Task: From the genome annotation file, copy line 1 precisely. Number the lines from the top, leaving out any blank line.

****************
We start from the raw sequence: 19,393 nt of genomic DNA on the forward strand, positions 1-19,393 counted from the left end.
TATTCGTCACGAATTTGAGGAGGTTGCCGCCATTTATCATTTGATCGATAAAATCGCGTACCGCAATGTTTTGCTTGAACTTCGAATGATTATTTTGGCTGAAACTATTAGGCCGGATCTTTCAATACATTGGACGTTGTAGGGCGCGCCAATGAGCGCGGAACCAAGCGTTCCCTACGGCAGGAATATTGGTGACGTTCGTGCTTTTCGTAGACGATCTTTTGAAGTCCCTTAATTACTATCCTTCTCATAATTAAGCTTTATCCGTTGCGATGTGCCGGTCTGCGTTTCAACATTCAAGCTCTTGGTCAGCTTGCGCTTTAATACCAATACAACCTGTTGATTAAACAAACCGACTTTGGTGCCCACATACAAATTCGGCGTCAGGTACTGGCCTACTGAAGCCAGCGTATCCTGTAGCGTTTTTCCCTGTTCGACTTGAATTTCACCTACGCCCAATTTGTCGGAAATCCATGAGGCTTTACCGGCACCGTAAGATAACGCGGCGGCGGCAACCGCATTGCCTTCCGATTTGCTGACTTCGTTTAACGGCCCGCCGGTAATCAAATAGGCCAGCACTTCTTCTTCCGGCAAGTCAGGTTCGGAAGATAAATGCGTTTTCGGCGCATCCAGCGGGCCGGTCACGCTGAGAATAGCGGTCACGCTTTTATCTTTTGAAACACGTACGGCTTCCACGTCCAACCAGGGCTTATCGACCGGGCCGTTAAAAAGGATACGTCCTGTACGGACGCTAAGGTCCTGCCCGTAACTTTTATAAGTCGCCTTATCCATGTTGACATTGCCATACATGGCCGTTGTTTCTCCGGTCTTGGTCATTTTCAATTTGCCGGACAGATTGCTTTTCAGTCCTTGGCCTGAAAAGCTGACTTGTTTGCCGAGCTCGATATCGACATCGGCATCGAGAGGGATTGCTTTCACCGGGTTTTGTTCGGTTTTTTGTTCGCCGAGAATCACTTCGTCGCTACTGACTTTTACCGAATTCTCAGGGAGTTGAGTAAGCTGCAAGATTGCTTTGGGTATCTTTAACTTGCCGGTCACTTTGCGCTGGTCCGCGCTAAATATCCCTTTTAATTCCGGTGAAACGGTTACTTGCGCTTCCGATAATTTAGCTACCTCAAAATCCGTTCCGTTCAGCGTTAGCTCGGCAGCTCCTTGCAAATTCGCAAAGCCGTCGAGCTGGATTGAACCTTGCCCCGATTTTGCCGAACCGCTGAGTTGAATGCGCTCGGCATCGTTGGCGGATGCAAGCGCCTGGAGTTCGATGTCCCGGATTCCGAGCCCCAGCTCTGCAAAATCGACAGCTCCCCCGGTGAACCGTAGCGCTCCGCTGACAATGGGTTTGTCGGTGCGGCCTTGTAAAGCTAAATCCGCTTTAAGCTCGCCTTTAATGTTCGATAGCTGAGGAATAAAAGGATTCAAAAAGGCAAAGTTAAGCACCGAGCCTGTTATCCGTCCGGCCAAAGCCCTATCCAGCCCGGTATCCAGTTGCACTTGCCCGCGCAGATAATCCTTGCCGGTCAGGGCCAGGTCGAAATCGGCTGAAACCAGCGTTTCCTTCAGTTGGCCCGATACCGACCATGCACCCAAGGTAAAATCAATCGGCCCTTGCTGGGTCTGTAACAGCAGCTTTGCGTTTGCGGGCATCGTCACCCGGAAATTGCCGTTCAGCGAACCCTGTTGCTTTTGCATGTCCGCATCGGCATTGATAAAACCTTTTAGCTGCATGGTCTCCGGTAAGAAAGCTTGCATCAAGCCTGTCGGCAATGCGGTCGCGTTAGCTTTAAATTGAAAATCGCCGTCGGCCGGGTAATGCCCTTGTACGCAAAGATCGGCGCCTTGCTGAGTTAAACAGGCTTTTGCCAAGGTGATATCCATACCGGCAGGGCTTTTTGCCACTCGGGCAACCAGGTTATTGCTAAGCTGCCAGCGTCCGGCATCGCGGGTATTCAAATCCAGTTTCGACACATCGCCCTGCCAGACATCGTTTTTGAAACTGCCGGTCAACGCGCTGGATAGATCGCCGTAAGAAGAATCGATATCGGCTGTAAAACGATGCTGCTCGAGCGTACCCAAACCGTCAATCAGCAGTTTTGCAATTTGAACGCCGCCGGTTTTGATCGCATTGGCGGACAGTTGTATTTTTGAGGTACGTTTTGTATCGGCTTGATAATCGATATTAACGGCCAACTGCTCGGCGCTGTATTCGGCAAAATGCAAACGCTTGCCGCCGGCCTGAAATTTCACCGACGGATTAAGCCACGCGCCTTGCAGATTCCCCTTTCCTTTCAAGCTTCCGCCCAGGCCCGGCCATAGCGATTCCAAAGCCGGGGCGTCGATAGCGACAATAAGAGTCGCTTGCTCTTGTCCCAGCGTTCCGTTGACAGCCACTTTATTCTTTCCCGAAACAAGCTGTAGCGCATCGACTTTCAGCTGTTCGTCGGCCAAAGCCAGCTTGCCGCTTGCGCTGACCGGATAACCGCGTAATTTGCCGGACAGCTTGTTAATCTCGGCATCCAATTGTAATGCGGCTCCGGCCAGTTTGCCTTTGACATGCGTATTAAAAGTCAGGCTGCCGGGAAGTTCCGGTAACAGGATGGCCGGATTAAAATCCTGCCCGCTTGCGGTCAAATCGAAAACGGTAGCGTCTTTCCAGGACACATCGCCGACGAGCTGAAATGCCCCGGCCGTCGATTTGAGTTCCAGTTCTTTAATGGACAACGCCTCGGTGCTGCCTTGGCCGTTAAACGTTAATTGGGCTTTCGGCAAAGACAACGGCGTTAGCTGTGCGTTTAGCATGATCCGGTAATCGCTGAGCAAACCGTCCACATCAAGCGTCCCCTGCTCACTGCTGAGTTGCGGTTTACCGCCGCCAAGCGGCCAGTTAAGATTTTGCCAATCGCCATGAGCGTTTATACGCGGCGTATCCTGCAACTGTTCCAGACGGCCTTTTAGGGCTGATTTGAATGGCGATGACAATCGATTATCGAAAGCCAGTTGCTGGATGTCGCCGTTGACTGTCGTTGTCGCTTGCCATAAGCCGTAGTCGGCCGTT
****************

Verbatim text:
We start from the raw sequence: 19,393 nt of genomic DNA on the forward strand, positions 1-19,393 counted from the left end.